The Discomfort Zone
A Personal HistoryBook - 2006 | 1st ed.
The story Franzen tells here draws on elements as varied as the explosive dynamics of a Christian youth fellowship in the 1970s, the effects of Kafka's fiction on his protracted quest to lose his virginity, the elaborate pranks that he and his friends orchestrated from the roof of his high school, his self-inflicted travails in selling his mother's house after her death, and the web of connections between his all-consuming marriage, the problem of global warming, and the life lessons to be learned in watching birds.
These chapters of a Midwestern youth and a New York adulthood are warmed by the same combination of comic scrutiny and unqualified affection that characterize Franzen's fiction, but here the main character is the author himself. Sparkling, daring, arrestingly honest, The Discomfort Zone narrates the formation of a unique mind and heart in the crucible of an everyday American family.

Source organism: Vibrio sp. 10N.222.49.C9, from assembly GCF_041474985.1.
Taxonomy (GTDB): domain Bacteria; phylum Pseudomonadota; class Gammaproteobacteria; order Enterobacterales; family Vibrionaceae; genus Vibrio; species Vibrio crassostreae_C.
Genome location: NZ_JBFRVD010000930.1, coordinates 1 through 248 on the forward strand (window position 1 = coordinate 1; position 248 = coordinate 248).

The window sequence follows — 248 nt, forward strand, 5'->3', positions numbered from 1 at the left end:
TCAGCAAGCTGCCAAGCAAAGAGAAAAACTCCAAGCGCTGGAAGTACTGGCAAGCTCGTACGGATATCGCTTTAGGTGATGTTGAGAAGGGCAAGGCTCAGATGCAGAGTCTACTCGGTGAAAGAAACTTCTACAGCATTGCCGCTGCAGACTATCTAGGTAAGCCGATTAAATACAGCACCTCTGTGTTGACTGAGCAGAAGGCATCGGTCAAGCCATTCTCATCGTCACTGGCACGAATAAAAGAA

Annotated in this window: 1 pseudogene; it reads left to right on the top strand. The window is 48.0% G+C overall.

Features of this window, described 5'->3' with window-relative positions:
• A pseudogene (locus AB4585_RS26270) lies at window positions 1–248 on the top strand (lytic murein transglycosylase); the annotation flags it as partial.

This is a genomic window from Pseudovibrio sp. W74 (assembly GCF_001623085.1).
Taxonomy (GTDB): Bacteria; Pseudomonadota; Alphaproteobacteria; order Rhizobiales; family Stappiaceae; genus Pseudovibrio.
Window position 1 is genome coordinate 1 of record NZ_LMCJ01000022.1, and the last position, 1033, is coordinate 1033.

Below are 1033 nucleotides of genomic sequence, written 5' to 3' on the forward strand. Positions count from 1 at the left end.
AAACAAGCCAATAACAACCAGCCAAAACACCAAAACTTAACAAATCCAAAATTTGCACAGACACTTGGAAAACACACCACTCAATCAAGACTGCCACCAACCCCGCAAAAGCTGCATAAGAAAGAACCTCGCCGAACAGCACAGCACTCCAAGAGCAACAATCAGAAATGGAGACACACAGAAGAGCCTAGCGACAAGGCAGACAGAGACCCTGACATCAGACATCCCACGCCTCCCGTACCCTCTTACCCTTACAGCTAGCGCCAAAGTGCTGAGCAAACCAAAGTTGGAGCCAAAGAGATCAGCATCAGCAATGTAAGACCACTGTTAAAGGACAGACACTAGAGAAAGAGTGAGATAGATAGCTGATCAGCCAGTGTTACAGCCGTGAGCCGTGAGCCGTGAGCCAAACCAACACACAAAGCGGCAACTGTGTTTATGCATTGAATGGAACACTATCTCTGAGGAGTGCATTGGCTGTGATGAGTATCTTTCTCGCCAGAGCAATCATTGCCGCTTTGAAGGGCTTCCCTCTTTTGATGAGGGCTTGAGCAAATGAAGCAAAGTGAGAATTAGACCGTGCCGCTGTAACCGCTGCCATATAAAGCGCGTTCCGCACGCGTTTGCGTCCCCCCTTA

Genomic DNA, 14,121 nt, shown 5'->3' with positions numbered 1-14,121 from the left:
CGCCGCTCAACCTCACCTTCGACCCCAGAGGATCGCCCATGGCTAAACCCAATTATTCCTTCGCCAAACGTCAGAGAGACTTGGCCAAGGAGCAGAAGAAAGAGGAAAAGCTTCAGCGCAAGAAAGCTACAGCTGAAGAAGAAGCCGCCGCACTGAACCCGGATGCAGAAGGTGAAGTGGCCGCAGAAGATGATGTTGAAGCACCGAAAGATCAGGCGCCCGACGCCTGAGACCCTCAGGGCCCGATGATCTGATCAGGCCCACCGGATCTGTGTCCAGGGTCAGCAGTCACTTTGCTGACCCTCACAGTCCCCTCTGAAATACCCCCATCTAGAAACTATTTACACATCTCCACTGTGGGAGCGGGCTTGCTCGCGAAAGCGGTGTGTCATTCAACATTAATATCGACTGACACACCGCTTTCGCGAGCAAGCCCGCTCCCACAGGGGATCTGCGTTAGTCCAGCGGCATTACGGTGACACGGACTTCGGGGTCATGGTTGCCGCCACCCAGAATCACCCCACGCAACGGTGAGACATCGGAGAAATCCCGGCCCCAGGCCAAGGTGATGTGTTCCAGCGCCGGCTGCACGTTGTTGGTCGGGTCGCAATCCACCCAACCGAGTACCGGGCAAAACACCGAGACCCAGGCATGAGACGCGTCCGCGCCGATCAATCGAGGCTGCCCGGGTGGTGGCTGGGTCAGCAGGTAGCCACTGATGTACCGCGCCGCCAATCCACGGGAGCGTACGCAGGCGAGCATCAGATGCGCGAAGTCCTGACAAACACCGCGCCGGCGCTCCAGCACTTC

From the critics
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I wanted to live in a "Peanuts"world where rage was funny and insecurity was lovable. The littlest kid in my "Peanuts" books, Sally Brown, grew older for a while and then hit a glass ceiling and went no further. I wanted everyone in my family to get along and nothing to change; but suddenly, after Tom ran away, it was as if the five of us looked around, asked why we should be spending time together, and failed to come up with a good answer. p.90
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